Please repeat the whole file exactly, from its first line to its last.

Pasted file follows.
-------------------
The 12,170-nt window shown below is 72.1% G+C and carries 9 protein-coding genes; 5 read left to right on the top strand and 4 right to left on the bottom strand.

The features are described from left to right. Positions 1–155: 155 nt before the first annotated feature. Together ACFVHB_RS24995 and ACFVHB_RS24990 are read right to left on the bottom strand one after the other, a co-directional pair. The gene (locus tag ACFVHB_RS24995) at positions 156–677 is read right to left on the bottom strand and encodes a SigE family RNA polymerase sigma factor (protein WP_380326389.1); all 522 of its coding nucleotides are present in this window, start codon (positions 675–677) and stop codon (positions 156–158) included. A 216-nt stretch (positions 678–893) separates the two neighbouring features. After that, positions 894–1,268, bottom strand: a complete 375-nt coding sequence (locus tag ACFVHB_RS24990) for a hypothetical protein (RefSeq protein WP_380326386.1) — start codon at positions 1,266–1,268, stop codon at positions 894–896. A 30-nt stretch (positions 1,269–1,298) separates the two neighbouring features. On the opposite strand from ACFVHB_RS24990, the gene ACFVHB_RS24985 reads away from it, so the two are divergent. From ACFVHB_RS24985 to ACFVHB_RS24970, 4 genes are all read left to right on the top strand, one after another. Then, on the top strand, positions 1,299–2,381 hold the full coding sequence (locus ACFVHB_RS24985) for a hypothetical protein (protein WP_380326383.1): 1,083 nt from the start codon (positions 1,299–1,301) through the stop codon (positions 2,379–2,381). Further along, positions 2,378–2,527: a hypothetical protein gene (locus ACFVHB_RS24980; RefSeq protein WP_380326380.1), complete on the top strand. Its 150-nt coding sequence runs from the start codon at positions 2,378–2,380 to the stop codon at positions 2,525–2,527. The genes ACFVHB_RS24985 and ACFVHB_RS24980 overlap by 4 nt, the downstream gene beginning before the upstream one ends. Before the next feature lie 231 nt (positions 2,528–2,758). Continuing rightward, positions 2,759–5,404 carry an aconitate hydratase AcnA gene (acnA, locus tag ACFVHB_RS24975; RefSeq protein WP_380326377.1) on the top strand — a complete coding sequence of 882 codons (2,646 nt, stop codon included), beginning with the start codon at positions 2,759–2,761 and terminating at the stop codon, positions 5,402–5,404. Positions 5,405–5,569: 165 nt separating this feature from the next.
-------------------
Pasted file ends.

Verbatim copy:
The 12,170-nt window shown below is 72.1% G+C and carries 9 protein-coding genes; 5 read left to right on the top strand and 4 right to left on the bottom strand.

The features are described from left to right. Positions 1–155: 155 nt before the first annotated feature. Together ACFVHB_RS24995 and ACFVHB_RS24990 are read right to left on the bottom strand one after the other, a co-directional pair. The gene (locus tag ACFVHB_RS24995) at positions 156–677 is read right to left on the bottom strand and encodes a SigE family RNA polymerase sigma factor (protein WP_380326389.1); all 522 of its coding nucleotides are present in this window, start codon (positions 675–677) and stop codon (positions 156–158) included. A 216-nt stretch (positions 678–893) separates the two neighbouring features. After that, positions 894–1,268, bottom strand: a complete 375-nt coding sequence (locus tag ACFVHB_RS24990) for a hypothetical protein (RefSeq protein WP_380326386.1) — start codon at positions 1,266–1,268, stop codon at positions 894–896. A 30-nt stretch (positions 1,269–1,298) separates the two neighbouring features. On the opposite strand from ACFVHB_RS24990, the gene ACFVHB_RS24985 reads away from it, so the two are divergent. From ACFVHB_RS24985 to ACFVHB_RS24970, 4 genes are all read left to right on the top strand, one after another. Then, on the top strand, positions 1,299–2,381 hold the full coding sequence (locus ACFVHB_RS24985) for a hypothetical protein (protein WP_380326383.1): 1,083 nt from the start codon (positions 1,299–1,301) through the stop codon (positions 2,379–2,381). Further along, positions 2,378–2,527: a hypothetical protein gene (locus ACFVHB_RS24980; RefSeq protein WP_380326380.1), complete on the top strand. Its 150-nt coding sequence runs from the start codon at positions 2,378–2,380 to the stop codon at positions 2,525–2,527. The genes ACFVHB_RS24985 and ACFVHB_RS24980 overlap by 4 nt, the downstream gene beginning before the upstream one ends. Before the next feature lie 231 nt (positions 2,528–2,758). Continuing rightward, positions 2,759–5,404 carry an aconitate hydratase AcnA gene (acnA, locus tag ACFVHB_RS24975; RefSeq protein WP_380326377.1) on the top strand — a complete coding sequence of 882 codons (2,646 nt, stop codon included), beginning with the start codon at positions 2,759–2,761 and terminating at the stop codon, positions 5,402–5,404. Positions 5,405–5,569: 165 nt separating this feature from the next.